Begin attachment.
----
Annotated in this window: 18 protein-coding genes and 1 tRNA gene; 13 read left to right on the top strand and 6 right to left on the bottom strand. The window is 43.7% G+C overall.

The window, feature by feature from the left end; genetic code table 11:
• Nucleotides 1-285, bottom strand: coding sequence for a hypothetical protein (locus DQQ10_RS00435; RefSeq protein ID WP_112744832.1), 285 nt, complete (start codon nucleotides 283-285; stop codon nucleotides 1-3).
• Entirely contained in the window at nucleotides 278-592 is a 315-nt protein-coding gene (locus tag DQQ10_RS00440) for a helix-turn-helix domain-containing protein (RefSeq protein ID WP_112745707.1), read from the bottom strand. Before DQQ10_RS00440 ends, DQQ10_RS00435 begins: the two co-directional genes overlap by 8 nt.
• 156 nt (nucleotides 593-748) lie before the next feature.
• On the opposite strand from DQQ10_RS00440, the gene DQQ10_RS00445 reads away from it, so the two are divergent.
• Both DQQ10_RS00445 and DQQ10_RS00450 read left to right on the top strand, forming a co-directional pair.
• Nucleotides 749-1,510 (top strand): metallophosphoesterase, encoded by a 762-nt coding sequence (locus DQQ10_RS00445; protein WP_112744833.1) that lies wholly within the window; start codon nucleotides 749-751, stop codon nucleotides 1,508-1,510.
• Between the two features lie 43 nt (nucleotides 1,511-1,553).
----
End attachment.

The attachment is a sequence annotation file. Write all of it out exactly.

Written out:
Annotated in this window: 18 protein-coding genes and 1 tRNA gene; 13 read left to right on the top strand and 6 right to left on the bottom strand. The window is 43.7% G+C overall.

The window, feature by feature from the left end; genetic code table 11:
• Nucleotides 1-285, bottom strand: coding sequence for a hypothetical protein (locus DQQ10_RS00435; RefSeq protein ID WP_112744832.1), 285 nt, complete (start codon nucleotides 283-285; stop codon nucleotides 1-3).
• Entirely contained in the window at nucleotides 278-592 is a 315-nt protein-coding gene (locus tag DQQ10_RS00440) for a helix-turn-helix domain-containing protein (RefSeq protein ID WP_112745707.1), read from the bottom strand. Before DQQ10_RS00440 ends, DQQ10_RS00435 begins: the two co-directional genes overlap by 8 nt.
• 156 nt (nucleotides 593-748) lie before the next feature.
• On the opposite strand from DQQ10_RS00440, the gene DQQ10_RS00445 reads away from it, so the two are divergent.
• Both DQQ10_RS00445 and DQQ10_RS00450 read left to right on the top strand, forming a co-directional pair.
• Nucleotides 749-1,510 (top strand): metallophosphoesterase, encoded by a 762-nt coding sequence (locus DQQ10_RS00445; protein WP_112744833.1) that lies wholly within the window; start codon nucleotides 749-751, stop codon nucleotides 1,508-1,510.
• Between the two features lie 43 nt (nucleotides 1,511-1,553).